Jump to content
  • Welcome to the eG Forums, a service of the eGullet Society for Culinary Arts & Letters. The Society is a 501(c)3 not-for-profit organization dedicated to the advancement of the culinary arts. These advertising-free forums are provided free of charge through donations from Society members. Anyone may read the forums, but to post you must create a free account.

Sign in to follow this  
Randi

Bacon Fat

Recommended Posts

Over a week ago I cooked up some bacon and saved the fat to make ginger cookies with bacon. I haven't made the cookies yet, and I find myself wondering how long the bacon fat will stay fresh enough to use.

Anyone have an idea?


"Well," said Pooh, "what I like best --" and then he had to stop and think. Because although Eating Honey was a very good thing to do, there was a moment just before you began to eat it which was better than when you were, but he didn't know what it was called. - A.A. Milne

Share this post


Link to post
Share on other sites

Keep it in the freezer and it will stay fine more or less forever, in my experience.


--

Share this post


Link to post
Share on other sites

I leave it out most of the time, except in the summer when temps are very high. I have a "Grease" container with a strainer in the top and as I am constantly adding hot drippings to what is in there, and the new stuff melts the old, it is melted and mixed which sort of "recharges" it. I have never, in the many years I have been cooking, had any problems with it becoming rancid. However, it gets a lot of turnover, so to speak.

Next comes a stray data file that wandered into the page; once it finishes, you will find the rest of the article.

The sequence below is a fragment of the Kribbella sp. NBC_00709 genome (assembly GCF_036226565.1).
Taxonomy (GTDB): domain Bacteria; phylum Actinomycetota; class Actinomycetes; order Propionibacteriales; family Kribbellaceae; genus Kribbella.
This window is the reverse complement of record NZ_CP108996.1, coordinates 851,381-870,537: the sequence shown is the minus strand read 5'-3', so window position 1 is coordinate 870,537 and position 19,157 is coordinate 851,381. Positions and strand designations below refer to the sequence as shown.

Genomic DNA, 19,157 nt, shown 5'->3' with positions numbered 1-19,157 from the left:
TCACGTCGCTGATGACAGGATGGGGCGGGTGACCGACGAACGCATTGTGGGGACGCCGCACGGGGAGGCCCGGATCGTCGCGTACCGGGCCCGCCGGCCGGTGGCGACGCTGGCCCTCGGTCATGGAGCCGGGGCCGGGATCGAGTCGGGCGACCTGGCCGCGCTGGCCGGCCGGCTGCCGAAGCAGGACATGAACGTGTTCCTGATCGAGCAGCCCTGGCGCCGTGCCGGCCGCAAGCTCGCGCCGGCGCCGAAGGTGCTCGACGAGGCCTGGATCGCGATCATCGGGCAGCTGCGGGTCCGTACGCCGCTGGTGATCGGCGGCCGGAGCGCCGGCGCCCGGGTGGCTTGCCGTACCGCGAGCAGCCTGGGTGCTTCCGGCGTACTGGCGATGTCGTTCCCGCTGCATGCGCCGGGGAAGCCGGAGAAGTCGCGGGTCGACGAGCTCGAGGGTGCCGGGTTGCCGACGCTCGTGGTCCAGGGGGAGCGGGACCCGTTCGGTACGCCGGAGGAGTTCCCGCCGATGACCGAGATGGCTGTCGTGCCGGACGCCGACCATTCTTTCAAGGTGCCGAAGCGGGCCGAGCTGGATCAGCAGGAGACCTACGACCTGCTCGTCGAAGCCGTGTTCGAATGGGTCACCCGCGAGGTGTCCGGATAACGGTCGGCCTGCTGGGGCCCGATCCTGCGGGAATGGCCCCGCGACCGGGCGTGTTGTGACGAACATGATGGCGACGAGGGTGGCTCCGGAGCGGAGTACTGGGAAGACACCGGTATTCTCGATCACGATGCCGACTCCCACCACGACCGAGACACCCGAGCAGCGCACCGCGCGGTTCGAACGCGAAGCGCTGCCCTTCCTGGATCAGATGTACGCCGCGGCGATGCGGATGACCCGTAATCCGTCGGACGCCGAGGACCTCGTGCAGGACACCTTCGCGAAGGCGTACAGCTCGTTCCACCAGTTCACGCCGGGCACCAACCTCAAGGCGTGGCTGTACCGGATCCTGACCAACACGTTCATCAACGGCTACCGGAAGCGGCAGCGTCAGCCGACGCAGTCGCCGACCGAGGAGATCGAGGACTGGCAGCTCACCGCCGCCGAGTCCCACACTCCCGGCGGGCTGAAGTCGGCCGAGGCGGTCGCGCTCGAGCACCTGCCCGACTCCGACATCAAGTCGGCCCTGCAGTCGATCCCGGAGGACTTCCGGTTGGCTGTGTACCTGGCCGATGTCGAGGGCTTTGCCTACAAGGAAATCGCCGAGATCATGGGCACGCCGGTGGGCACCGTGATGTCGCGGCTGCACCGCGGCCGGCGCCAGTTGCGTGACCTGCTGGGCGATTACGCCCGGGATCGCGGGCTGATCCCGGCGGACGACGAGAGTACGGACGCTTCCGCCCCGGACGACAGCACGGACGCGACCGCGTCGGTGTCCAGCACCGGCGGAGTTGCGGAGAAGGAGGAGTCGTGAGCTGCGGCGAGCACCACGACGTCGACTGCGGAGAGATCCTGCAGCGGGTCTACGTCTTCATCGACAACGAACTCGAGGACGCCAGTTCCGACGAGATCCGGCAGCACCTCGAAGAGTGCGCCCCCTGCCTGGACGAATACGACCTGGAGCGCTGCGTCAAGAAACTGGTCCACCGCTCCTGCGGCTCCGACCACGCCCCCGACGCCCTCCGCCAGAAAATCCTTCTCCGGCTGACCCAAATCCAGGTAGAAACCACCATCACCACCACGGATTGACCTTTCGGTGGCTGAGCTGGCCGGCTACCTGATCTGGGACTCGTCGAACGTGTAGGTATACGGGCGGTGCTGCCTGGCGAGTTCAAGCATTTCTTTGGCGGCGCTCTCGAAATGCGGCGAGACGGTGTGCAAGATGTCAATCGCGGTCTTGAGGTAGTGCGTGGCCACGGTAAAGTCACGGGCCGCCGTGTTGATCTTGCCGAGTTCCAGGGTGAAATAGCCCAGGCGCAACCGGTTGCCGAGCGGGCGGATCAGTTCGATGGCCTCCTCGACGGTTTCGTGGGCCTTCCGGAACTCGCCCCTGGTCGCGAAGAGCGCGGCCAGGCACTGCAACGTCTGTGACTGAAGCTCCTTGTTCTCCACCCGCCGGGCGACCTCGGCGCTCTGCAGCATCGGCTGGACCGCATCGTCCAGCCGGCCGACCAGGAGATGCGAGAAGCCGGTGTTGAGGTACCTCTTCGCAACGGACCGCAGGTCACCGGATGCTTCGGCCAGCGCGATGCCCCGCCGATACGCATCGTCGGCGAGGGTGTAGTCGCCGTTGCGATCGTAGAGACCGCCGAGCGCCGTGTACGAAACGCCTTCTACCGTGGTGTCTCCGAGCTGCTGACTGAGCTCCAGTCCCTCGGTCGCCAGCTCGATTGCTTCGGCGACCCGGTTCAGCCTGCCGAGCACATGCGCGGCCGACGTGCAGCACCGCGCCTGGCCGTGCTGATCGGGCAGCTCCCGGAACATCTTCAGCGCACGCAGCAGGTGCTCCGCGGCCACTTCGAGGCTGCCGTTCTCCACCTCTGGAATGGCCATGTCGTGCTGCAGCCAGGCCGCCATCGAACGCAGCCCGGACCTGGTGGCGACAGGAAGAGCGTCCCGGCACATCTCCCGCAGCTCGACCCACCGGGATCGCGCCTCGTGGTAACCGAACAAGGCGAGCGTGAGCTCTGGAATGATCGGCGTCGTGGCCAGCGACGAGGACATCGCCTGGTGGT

If you ever notice the vintage kitchen canister sets, you will note that from the 20s through the 50s, they usually included a "Grease" or "Drippings" container. People did not throw away the rendered fat from bacon, it was valuable, both for cooking oil and for flavoring.

It will keep much, much longer in the refrigerator or in the freezer, however in the fridge it has to be kept tightly sealed or you will get a "hint" of bacon in other foods stored nearby.


"There are, it has been said, two types of people in the world. There are those who say: this glass is half full. And then there are those who say: this glass is half empty. The world belongs, however, to those who can look at the glass and say: What's up with this glass? Excuse me? Excuse me? This is my glass? I don't think so. My glass was full! And it was a bigger glass!" Terry Pratchett

 

Share this post


Link to post
Share on other sites

It will keep much, much longer in the refrigerator or in the freezer, however in the fridge it has to be kept tightly sealed or you will get a "hint" of bacon in other foods stored nearby.

...and that's a bad thing? :laugh:

  • Haha 1

John Sconzo, M.D. aka "docsconz"

"Remember that a very good sardine is always preferable to a not that good lobster."

- Ferran Adria on eGullet 12/16/2004.

Docsconz - Musings on Food and Life

Slow Food Saratoga Region - Co-Founder

Twitter - @docsconz

Share this post


Link to post
Share on other sites

fresh? why is fresh good? bacon fat should age like fine wine. in fact, you don't only want the bacon "cured", you want the fat cured too.

one of my darling friends was bemoaning the fact that someBODY had recently poured off non-bacon-grease into his beloved bacon grease can, and it was, in his words "rurnt"...25 years of grease, he reckoned, and now he's starting over. this is the same friend who claimed that if his house ever caught on fire, he'd grab the can of bacon grease....i once opined that if his house ever caught on fire, the grease can might be the reason.... :wink:


"Laughter is brightest where food is best."

www.chezcherie.com